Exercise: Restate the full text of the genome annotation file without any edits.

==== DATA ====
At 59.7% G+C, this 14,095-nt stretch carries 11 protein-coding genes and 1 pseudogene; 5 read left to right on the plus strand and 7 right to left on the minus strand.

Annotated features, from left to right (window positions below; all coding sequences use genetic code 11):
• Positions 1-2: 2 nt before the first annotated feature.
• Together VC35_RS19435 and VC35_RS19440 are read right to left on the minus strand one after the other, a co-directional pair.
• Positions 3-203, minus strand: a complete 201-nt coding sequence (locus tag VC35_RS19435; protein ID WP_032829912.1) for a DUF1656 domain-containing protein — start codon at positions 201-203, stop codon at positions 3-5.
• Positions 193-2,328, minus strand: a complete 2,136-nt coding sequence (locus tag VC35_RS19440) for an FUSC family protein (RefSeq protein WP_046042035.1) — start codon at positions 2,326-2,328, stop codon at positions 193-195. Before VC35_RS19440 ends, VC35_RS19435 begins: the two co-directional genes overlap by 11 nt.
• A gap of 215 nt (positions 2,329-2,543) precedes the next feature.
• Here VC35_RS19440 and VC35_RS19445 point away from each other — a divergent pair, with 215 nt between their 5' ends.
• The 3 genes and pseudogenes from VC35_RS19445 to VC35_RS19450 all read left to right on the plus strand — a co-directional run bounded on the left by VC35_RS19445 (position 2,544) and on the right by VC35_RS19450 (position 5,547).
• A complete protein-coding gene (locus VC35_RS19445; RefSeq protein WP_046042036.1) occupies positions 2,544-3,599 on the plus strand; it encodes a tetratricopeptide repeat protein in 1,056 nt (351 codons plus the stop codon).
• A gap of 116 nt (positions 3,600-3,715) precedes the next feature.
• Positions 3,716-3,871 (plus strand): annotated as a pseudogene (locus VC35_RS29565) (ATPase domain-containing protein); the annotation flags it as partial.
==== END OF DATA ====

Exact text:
At 59.7% G+C, this 14,095-nt stretch carries 11 protein-coding genes and 1 pseudogene; 5 read left to right on the plus strand and 7 right to left on the minus strand.

Annotated features, from left to right (window positions below; all coding sequences use genetic code 11):
• Positions 1-2: 2 nt before the first annotated feature.
• Together VC35_RS19435 and VC35_RS19440 are read right to left on the minus strand one after the other, a co-directional pair.
• Positions 3-203, minus strand: a complete 201-nt coding sequence (locus tag VC35_RS19435; protein ID WP_032829912.1) for a DUF1656 domain-containing protein — start codon at positions 201-203, stop codon at positions 3-5.
• Positions 193-2,328, minus strand: a complete 2,136-nt coding sequence (locus tag VC35_RS19440) for an FUSC family protein (RefSeq protein WP_046042035.1) — start codon at positions 2,326-2,328, stop codon at positions 193-195. Before VC35_RS19440 ends, VC35_RS19435 begins: the two co-directional genes overlap by 11 nt.
• A gap of 215 nt (positions 2,329-2,543) precedes the next feature.
• Here VC35_RS19440 and VC35_RS19445 point away from each other — a divergent pair, with 215 nt between their 5' ends.
• The 3 genes and pseudogenes from VC35_RS19445 to VC35_RS19450 all read left to right on the plus strand — a co-directional run bounded on the left by VC35_RS19445 (position 2,544) and on the right by VC35_RS19450 (position 5,547).
• A complete protein-coding gene (locus VC35_RS19445; RefSeq protein WP_046042036.1) occupies positions 2,544-3,599 on the plus strand; it encodes a tetratricopeptide repeat protein in 1,056 nt (351 codons plus the stop codon).
• A gap of 116 nt (positions 3,600-3,715) precedes the next feature.
• Positions 3,716-3,871 (plus strand): annotated as a pseudogene (locus VC35_RS29565) (ATPase domain-containing protein); the annotation flags it as partial.